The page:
N. D. Stebbins


John Muir


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Coudersport, Potter Co., Pa.,Oct. 4 '72.My good friend Muir,I have just finished the reading of Mr. Dana's new work on "Corals and Coral Islands". He closes up the work by giving his"Geological Conclusions". I was so amused in seeing how he like the Ann Arbor Prof. (Winchell) in his work on "Footsteps of Creation" had been misled by Whitney. I felt I must give you the benefit, thinking you may not as yet [have] met with the work so recently published to the world. The Prof. (Dana gives what he thinks must have been a subsidence in some portion of the Pacific. Among others, one, he thinks. was six thousand miles in length and twenty-five hundred wide reaching from the Sandwich to the Friendly group. This subsidence was in progress, in all probability, during the Glacial era, their origin runs back into the Tertiary. The subsidence connected with the origin of coral islands and barrier reefs of the Pacific amounted to several thousands of feet, perhaps full 10,000. And it may be here repeated that although this sounds large the change of level is not greater than the elevation which the Rocky Mountains, Andes, Alps and Himalayas since the close of the cretaceous era in the early Tertiary; and perhaps it does not exceed the upward bulging in the Glacial era of part of North America. The author has presented reasons for believing (Am. J. Sci.'71) that in this Glacial era the watershed of Canada between the River St. Lawrence and Hudson Bay was raised at least 5500 feet above its present level (1500), and that this plateau thus elevated was the origin of the great glacier which moved southeastward over New England. This region is the summit of the eastern arm of the great V-shaped azoic area of the continent, the earliest elevated land of North America; and it is not improbable that the other arm of the V, reaching from Lake Superior and Huron northwestward to the Arctic, was raised at the same time to a higher elevation and was the source of glacial movements over the more central portions of the continent. We cannot say western portions also this italics) since in the first place the facts, according to Prof. J. D. Whitney, do not sustain the statement, and in the second, the great mountain ranges of the West would have been a barrier to all influences from any central continental elevation, and besides the slopes of these ranges, even [if] the Pacific border, were higher to the north than now, would have determined the course of all western glacial movements. The idea that the two arms of the great azoic V were raised together is not without some support. It is therefore reasonable that late geological history, during the Glacial era after the mountain chains of the continent had been made and raised to their full height and the surface crust thickened over all the continent except the azoic nucleus, by successive beds to a thickness of thousands of feet, even 35,000 by the close of the Paleozoic along the Appalachians and much beyond this [along the] Pacific border.I thought these extracts would interest you, if you had not seen them. Now I want you to find, if possible, about the time of the oolitic period some evidences of the deposits of cretaceous coral reefs. If anywhere, I should look in the neighborhood of San Luis Obispo where those monstrous marine shells are found. If I can remember -- I am [an] old fellow, and it is not uncommon to find old fools at the present day -- the words underscored are found in Prof. Dana's work. I see by an extract from the Occident, a San Francisco religious paper, Prof. Agassiz is now, or has been in California. If so you will see him. I was amused on reading a criticism (from the same paper, copied in our eastern journals) on the reception of Prof. Agassiz. I will enclose it, perhaps you may not have met with it.If you ever meet with dear old friends Prof, and Mrs. Carr give them my best love. I feel anxious to know how far Agassiz agrees with your theory of the origin of the canyons on the Pacific slope. As I said in my last, Moses like, I must be content to look on, but you, Joshua like,be. of good courage and strong, and the good Lord bless you and fill you with knowledge both of Himself and Nature.Will you attend the scientific assn. whioh meets in S.F.?Yours truly,N. D. Stebbins335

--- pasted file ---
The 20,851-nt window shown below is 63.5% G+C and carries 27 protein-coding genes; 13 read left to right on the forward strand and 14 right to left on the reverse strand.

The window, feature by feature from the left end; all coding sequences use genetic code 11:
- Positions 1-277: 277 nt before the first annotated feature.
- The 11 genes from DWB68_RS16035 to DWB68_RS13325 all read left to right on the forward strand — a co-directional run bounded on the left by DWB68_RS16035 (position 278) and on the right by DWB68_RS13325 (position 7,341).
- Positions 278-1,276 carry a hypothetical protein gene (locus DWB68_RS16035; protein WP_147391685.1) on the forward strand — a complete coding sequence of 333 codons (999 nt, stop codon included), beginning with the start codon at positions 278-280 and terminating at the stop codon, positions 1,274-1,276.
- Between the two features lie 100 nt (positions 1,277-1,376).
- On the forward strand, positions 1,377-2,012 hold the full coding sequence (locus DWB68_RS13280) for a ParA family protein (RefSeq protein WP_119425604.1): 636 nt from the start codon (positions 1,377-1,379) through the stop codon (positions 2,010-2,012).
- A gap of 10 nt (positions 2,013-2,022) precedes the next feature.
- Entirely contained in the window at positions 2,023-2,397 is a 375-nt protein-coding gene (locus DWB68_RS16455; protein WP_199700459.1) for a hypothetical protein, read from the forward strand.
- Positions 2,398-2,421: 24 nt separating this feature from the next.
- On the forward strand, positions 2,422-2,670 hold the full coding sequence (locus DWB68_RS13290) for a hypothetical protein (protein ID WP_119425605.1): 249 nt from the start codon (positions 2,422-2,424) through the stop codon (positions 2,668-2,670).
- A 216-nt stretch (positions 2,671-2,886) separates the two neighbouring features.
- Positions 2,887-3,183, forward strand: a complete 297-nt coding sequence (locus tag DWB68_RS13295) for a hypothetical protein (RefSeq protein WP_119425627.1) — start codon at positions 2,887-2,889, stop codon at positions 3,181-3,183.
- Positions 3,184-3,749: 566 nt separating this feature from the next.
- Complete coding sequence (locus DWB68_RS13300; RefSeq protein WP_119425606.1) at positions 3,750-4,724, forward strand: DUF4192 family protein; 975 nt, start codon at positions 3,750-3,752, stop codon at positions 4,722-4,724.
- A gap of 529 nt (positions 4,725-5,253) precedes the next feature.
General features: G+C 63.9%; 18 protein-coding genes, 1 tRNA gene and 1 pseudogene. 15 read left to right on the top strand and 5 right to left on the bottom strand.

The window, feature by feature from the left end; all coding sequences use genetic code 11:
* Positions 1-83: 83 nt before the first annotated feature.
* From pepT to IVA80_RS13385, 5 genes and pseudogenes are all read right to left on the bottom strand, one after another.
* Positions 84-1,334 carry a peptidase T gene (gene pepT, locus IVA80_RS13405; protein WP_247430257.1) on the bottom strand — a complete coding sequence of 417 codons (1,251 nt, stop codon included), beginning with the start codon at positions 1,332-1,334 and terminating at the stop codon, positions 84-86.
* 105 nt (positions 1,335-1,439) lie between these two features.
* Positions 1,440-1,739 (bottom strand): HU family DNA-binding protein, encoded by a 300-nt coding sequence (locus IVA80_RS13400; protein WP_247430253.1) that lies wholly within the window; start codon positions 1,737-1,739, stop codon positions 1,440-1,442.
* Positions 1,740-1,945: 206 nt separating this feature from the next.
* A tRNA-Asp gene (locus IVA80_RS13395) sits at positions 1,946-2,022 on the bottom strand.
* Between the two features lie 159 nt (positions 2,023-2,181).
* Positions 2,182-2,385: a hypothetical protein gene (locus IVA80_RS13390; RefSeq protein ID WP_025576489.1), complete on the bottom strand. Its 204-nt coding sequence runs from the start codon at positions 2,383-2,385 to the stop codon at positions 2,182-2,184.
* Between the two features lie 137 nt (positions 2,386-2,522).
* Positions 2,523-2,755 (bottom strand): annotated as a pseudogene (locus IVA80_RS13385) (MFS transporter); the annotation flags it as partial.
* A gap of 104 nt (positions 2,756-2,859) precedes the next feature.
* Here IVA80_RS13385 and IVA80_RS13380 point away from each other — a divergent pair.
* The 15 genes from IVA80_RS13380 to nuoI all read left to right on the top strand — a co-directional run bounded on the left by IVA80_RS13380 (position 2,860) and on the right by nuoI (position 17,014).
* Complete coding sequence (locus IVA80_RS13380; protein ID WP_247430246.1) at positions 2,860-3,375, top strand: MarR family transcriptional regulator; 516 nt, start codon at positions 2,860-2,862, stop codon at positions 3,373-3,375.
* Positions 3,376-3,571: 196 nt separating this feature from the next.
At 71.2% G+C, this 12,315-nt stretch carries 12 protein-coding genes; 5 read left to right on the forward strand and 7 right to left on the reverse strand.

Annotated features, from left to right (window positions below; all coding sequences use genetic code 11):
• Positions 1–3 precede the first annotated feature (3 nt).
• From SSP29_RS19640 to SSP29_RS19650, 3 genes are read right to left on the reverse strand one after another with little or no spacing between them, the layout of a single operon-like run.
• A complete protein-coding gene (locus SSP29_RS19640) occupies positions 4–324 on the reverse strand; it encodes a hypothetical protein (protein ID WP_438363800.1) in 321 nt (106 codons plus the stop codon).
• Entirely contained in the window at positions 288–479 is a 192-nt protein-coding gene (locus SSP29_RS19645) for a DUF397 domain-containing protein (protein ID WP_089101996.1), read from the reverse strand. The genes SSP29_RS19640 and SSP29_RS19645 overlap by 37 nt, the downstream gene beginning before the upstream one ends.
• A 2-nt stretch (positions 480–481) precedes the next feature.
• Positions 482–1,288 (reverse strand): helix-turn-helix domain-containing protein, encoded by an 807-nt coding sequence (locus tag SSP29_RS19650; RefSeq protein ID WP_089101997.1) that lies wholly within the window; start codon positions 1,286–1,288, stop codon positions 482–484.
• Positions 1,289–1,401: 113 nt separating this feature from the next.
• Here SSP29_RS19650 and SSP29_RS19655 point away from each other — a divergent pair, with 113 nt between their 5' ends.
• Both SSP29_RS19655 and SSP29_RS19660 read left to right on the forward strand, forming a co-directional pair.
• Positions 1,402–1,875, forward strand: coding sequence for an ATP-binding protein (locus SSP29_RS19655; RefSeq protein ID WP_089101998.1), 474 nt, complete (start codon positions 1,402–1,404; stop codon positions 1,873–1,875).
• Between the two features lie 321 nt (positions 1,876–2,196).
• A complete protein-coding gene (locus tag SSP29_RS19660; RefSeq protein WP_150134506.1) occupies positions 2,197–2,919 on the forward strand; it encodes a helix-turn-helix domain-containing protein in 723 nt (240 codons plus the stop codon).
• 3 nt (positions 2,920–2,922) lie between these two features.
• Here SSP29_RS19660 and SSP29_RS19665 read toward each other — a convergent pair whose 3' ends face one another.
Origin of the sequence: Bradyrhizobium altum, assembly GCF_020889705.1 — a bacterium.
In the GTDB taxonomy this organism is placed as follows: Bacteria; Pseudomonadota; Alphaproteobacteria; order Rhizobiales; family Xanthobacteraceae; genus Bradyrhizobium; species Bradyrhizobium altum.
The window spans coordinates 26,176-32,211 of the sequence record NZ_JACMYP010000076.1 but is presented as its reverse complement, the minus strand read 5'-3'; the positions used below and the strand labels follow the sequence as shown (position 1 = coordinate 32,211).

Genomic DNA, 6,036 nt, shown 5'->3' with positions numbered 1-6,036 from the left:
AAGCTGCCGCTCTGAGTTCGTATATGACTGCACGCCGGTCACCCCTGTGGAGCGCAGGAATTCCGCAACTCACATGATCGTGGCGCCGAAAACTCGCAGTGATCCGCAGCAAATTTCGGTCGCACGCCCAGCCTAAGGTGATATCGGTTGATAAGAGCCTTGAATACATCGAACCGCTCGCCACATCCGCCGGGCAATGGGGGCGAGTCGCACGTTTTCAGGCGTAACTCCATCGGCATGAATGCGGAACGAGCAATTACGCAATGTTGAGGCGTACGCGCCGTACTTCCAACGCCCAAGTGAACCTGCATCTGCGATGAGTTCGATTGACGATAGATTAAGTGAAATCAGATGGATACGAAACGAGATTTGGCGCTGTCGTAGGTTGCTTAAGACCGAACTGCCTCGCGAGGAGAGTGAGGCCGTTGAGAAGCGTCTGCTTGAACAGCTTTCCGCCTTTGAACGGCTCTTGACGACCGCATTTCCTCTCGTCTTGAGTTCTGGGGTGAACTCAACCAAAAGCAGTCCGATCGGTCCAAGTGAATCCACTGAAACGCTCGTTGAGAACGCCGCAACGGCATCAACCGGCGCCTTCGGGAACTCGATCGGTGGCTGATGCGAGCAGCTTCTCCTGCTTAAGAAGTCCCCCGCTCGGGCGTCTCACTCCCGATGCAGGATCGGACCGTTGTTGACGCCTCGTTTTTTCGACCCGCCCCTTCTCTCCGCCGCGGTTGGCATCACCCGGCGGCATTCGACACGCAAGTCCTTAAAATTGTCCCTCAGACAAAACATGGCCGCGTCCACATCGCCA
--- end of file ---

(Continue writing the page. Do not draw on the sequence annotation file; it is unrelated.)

Coudersport, Penn.

Date Original

1872 Oct 4


Original letter dimensions: 20 x 25.5 cm.

Resource Identifier


File Identifier

Reel 02, Image 0939

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Page Number

Page 3


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